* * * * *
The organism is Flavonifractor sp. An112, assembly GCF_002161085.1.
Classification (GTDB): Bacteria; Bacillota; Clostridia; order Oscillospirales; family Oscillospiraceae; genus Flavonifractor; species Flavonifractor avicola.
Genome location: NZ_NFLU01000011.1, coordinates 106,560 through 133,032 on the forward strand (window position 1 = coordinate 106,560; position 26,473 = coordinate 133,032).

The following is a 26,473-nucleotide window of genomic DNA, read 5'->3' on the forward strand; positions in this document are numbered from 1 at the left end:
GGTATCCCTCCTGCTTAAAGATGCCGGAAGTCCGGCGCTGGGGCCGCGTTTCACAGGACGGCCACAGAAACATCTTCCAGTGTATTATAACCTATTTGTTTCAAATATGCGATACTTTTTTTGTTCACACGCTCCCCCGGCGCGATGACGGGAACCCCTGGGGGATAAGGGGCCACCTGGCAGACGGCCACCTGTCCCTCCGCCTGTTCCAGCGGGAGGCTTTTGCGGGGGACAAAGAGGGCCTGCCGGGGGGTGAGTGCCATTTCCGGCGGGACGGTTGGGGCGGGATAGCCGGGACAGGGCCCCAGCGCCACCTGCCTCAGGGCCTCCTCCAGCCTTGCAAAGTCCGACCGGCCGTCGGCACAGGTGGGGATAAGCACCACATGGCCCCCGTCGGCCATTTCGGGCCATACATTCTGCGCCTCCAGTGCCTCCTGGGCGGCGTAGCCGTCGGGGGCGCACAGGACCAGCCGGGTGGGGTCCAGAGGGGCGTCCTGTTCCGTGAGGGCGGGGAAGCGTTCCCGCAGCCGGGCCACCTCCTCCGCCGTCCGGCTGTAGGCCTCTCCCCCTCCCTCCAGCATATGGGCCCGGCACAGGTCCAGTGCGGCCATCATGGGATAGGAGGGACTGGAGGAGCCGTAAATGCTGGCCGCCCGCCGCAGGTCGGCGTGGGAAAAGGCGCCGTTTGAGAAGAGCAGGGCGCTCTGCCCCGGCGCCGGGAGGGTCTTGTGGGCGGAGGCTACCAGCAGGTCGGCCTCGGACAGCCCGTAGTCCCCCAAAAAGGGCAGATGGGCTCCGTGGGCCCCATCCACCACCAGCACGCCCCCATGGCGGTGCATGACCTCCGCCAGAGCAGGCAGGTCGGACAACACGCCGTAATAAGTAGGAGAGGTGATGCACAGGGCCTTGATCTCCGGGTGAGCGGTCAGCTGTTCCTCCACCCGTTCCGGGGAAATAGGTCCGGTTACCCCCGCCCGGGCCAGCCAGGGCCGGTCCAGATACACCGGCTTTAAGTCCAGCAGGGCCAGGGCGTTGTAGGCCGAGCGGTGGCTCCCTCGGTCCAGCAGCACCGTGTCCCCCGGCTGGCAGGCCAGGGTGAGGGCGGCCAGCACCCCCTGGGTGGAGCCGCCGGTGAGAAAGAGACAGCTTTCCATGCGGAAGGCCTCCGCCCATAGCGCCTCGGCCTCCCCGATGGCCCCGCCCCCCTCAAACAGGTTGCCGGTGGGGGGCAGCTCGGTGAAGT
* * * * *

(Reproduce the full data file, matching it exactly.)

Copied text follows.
The organism is Flavonifractor sp. An112, assembly GCF_002161085.1.
Classification (GTDB): Bacteria; Bacillota; Clostridia; order Oscillospirales; family Oscillospiraceae; genus Flavonifractor; species Flavonifractor avicola.
Genome location: NZ_NFLU01000011.1, coordinates 106,560 through 133,032 on the forward strand (window position 1 = coordinate 106,560; position 26,473 = coordinate 133,032).

The following is a 26,473-nucleotide window of genomic DNA, read 5'->3' on the forward strand; positions in this document are numbered from 1 at the left end:
GGTATCCCTCCTGCTTAAAGATGCCGGAAGTCCGGCGCTGGGGCCGCGTTTCACAGGACGGCCACAGAAACATCTTCCAGTGTATTATAACCTATTTGTTTCAAATATGCGATACTTTTTTTGTTCACACGCTCCCCCGGCGCGATGACGGGAACCCCTGGGGGATAAGGGGCCACCTGGCAGACGGCCACCTGTCCCTCCGCCTGTTCCAGCGGGAGGCTTTTGCGGGGGACAAAGAGGGCCTGCCGGGGGGTGAGTGCCATTTCCGGCGGGACGGTTGGGGCGGGATAGCCGGGACAGGGCCCCAGCGCCACCTGCCTCAGGGCCTCCTCCAGCCTTGCAAAGTCCGACCGGCCGTCGGCACAGGTGGGGATAAGCACCACATGGCCCCCGTCGGCCATTTCGGGCCATACATTCTGCGCCTCCAGTGCCTCCTGGGCGGCGTAGCCGTCGGGGGCGCACAGGACCAGCCGGGTGGGGTCCAGAGGGGCGTCCTGTTCCGTGAGGGCGGGGAAGCGTTCCCGCAGCCGGGCCACCTCCTCCGCCGTCCGGCTGTAGGCCTCTCCCCCTCCCTCCAGCATATGGGCCCGGCACAGGTCCAGTGCGGCCATCATGGGATAGGAGGGACTGGAGGAGCCGTAAATGCTGGCCGCCCGCCGCAGGTCGGCGTGGGAAAAGGCGCCGTTTGAGAAGAGCAGGGCGCTCTGCCCCGGCGCCGGGAGGGTCTTGTGGGCGGAGGCTACCAGCAGGTCGGCCTCGGACAGCCCGTAGTCCCCCAAAAAGGGCAGATGGGCTCCGTGGGCCCCATCCACCACCAGCACGCCCCCATGGCGGTGCATGACCTCCGCCAGAGCAGGCAGGTCGGACAACACGCCGTAATAAGTAGGAGAGGTGATGCACAGGGCCTTGATCTCCGGGTGAGCGGTCAGCTGTTCCTCCACCCGTTCCGGGGAAATAGGTCCGGTTACCCCCGCCCGGGCCAGCCAGGGCCGGTCCAGATACACCGGCTTTAAGTCCAGCAGGGCCAGGGCGTTGTAGGCCGAGCGGTGGCTCCCTCGGTCCAGCAGCACCGTGTCCCCCGGCTGGCAGGCCAGGGTGAGGGCGGCCAGCACCCCCTGGGTGGAGCCGCCGGTGAGAAAGAGACAGCTTTCCATGCGGAAGGCCTCCGCCCATAGCGCCTCGGCCTCCCCGATGGCCCCGCCCCCCTCAAACAGGTTGCCGGTGGGGGGCAGCTCGGTGAAGT